Architecture has a lot to learn from the intricacies of our natural world: from scientific thermal properties to all scales of biomimicry, nature is full of lessons in form, structure, and beauty.
Mushrooms, as one of the oldest life forms on the planet, have some of the deepest lessons to teach: while they are traditionally known for their nutritional and medicinal benefits, we continue to discover the mysteries kept by this ancient species. The mycelium structure of mushrooms is pound for pound stronger than concrete,1 and engineers are beginning to explore its characteristics to create biodegradable foam packaging2 and eco-friendly car parts such as dashboards and bumpers.3 When spread over disturbed soil, mycelium can act as a binder, holding new soil in place and preventing erosion until woody plants can take hold.4 Additionally, Paul Stamets, author of Mycelium Running cites this vegetative component to fungus as having potential as a biological filter, removing chemicals and microorganisms from soil and water.5
Nature-based artist Jim Toia is fascinated with mushrooms. Toia is currently the Director of Community-based Teaching at Lafayette College, and his art is focused on mushrooms and their unique mycelium structure. Jim’s works are produced in a scientific, “spore drop” fashion, but with a far less traditional, less clinical approach: his production relies on a careful choreography and manipulation of nature in documenting spore patterns. He acts as a maestro of sorts, conducting environmental conditions and various mushroom species by directing air currents around a carefully-positioned mushroom composition. He also layers different species, moving the mushrooms around to activate the full potential of the canvas. Unlike the recording of brush strokes on canvas, Toia’s medium is invisible. The mushroom’s spores are microscopic and impossible to detect until they have landed in large quantity on the paper. In this way, Jim literally works blindly; he waits patiently, relying solely on his experience and knowledge of spore behavior. The end result is both deliberate and surprising; a work of art is created through a dance between nature and the human hand. As a result, Jim’s works are a delicate balance of form, light, texture, and depth that could transcend a traditional abstract masterwork.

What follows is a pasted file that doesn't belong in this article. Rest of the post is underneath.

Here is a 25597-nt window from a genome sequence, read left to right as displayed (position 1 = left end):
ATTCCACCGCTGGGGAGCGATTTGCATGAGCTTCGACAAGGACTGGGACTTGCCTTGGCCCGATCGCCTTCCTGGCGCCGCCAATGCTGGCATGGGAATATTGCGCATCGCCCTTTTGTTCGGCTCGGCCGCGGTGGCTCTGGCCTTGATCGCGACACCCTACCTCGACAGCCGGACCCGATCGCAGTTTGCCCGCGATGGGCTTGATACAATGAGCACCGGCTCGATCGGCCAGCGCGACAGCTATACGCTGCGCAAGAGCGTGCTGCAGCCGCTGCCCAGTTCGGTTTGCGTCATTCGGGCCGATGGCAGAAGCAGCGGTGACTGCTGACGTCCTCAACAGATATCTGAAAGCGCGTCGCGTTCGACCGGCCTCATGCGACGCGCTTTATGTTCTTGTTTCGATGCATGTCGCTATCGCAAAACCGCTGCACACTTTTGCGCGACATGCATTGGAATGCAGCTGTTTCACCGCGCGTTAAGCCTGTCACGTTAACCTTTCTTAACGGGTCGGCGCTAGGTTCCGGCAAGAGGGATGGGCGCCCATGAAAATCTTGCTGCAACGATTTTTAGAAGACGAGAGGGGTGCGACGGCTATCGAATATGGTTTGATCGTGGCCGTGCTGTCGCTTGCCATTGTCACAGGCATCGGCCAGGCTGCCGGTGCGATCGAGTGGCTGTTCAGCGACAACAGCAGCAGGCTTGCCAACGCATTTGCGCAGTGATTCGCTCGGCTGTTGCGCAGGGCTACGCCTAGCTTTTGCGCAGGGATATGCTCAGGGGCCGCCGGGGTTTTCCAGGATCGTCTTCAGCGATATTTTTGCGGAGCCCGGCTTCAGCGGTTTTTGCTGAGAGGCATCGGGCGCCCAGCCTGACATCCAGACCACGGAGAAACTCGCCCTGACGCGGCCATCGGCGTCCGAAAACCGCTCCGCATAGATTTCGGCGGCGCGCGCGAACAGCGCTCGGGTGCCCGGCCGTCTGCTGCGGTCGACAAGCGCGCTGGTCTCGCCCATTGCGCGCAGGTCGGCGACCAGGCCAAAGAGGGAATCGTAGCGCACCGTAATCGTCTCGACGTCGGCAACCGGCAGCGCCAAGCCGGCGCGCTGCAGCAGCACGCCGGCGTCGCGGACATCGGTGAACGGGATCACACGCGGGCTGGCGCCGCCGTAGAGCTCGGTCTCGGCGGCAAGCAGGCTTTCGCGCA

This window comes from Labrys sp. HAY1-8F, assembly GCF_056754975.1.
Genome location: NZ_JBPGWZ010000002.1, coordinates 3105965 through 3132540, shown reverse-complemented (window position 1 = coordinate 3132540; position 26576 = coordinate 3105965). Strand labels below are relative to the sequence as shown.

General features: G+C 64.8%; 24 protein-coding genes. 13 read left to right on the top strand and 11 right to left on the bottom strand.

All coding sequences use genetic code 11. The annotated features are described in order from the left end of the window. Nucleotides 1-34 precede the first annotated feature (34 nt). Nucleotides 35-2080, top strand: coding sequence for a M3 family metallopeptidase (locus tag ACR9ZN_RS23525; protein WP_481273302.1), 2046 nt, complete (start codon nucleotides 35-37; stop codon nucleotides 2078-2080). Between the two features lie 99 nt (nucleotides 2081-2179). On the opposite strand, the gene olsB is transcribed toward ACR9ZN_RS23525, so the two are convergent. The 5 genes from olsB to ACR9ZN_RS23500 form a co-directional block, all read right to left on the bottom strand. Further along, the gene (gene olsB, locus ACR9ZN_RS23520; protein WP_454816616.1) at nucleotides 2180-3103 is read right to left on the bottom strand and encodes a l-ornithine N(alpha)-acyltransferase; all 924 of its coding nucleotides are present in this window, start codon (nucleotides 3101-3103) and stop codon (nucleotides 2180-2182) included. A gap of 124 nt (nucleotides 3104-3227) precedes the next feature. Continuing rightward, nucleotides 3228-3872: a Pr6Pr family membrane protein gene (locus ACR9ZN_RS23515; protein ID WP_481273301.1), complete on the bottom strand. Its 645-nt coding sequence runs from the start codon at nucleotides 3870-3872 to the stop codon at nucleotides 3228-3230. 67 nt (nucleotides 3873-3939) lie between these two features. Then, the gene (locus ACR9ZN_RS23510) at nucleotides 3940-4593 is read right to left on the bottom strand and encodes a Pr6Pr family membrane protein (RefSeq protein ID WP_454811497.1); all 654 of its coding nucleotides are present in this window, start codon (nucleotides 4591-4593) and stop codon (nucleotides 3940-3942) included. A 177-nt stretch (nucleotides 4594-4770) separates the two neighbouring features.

1 Stamets, Paul (Speaker) (2008). Six ways mushrooms can save the world. TED Talks. Retrieved from http://www.ted.com/talks/paul_stamets_on_6_ways_mushrooms_can_save_the_world.html
2 Bayer, Eben (Speaker) (2010). Are mushrooms the new plastic? TED Talks. Retrieved from http://www.ted.com/talks/eben_bayer_are_mushrooms_the_new_plastic.html
3 Alsever, Jennifer (2011). Innovation Nation: Car parts made of mushrooms. CNN Money. Retrieved from http://money.cnn.com/2011/04/01/technology/ecovative/
4 Stamets, Paul and David Sumerlin (2003). Mycorestoration of Abandoned Logging Roads. Fungi Perfecti. Retrieved from http://www.fungi.com/blog/items/mycorestoration-of-abandoned-logging-roads.html
5 Stamets, Paul (2006). Mycelium Running: How mushrooms can help save the world. (1 ed.) Ten Speed Press, USA.
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All photos courtesy Jim Toia and jimtoia.com